A Bill to Speed Up the courts.(Opinion &Amp; Editorial)
CHIEF Justice Hilario Davide Jr., who just received the 2002 Ramon Magsaysay Award for Government Service, introduced the concept of mediation as opposed to all cases going to trial, when he began his reforms of the justice system. Something drastic was needed to ease the backlog of cases clogging the courts - some of them as much as 20 years old. Under Davide's leadership after he became Chief Justice in 1998-pilot projects were undertaken by both the Supreme Court and the Department of Justice in which non-adversarial mediation methods were used to reach a resolution, short of going to trial. Enough time has lapsed to see the results: the pilot projects handled by the Justice Department were reported to have achieved settlement rates of a whopping 93%, leaving only 7% to persist in going to trial court.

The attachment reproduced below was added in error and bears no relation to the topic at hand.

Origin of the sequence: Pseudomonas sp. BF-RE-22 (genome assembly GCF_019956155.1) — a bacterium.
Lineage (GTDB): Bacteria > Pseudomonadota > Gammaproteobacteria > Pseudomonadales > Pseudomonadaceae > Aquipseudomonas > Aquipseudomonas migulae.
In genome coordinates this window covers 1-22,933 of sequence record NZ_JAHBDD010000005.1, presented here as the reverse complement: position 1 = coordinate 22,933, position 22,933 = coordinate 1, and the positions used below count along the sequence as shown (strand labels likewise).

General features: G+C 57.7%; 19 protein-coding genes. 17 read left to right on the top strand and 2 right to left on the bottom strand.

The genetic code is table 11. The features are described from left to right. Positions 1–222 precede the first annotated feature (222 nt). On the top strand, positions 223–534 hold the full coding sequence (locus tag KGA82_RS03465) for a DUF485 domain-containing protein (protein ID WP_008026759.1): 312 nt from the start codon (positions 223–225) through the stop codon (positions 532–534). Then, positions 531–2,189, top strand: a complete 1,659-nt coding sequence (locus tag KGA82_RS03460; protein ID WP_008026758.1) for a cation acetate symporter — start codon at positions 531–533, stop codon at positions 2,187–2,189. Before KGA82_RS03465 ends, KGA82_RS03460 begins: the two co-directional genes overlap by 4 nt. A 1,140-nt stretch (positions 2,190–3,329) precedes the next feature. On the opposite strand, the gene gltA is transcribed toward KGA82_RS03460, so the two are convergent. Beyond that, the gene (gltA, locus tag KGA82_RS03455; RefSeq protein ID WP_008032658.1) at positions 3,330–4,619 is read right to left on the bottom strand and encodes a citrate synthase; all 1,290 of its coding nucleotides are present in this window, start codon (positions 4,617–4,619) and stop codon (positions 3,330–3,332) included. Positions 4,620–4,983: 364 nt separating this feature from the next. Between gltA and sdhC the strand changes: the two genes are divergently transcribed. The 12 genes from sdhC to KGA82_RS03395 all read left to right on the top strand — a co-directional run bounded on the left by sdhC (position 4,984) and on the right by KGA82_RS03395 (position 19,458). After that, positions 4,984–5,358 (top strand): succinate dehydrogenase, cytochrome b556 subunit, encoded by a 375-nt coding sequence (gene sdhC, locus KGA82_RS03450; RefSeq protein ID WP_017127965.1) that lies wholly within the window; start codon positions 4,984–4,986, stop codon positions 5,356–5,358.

In response to this validation of the mediation procedure, Speaker Jose de Venecia Jr. has filed Bill 5004, the Alternative Dispute Resolution Law of 2002, which calls for the adoption of the system nationwide to resolve conflicts without the expense or time consumed by taking a case to trial. The bill seeks to create a Philippine Center for Alternative Dispute Resolution, to which civil cases will be referred before they are sent to the prosecutor's office.
The bill also calls for the strengthening of the Katarungang Pambaranggay process to that local disputes can be resolved at the barangay level by barangay officials.
The notorious slowness of the judicial system, and suspected corruption especially pertaining to Temporary Restraining Orders that often hamstring development projects, has been fingered as a major stumbling block to development in this country, and is usually listed by business organizations as a major deterrent to investment.
The Alternative Dispute Resolution process can be a godsend for people with charges they wish to press, but who do not have the funds to hire expensive lawyers. …